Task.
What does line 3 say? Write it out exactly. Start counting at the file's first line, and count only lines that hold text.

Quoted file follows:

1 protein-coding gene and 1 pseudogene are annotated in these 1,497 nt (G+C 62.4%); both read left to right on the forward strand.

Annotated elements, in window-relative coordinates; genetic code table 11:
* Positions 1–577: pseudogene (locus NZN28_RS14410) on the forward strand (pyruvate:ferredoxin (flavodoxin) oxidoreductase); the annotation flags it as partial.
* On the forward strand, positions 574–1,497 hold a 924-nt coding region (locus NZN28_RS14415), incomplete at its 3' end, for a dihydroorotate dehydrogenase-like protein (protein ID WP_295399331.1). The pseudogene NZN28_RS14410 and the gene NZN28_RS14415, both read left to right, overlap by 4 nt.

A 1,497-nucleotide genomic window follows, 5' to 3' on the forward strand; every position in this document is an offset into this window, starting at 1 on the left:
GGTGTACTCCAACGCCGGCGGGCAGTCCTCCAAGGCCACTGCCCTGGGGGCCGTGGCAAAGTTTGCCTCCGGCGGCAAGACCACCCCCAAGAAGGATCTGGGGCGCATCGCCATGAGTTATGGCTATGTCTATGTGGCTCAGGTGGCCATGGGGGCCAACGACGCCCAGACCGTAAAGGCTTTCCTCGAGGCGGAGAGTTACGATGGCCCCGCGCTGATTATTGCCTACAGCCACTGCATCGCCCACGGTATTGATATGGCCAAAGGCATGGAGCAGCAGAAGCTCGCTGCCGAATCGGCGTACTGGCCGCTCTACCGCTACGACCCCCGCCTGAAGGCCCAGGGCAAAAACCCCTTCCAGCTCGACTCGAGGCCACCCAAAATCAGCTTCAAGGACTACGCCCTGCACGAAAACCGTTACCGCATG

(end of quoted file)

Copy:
* Positions 1–577: pseudogene (locus NZN28_RS14410) on the forward strand (pyruvate:ferredoxin (flavodoxin) oxidoreductase); the annotation flags it as partial.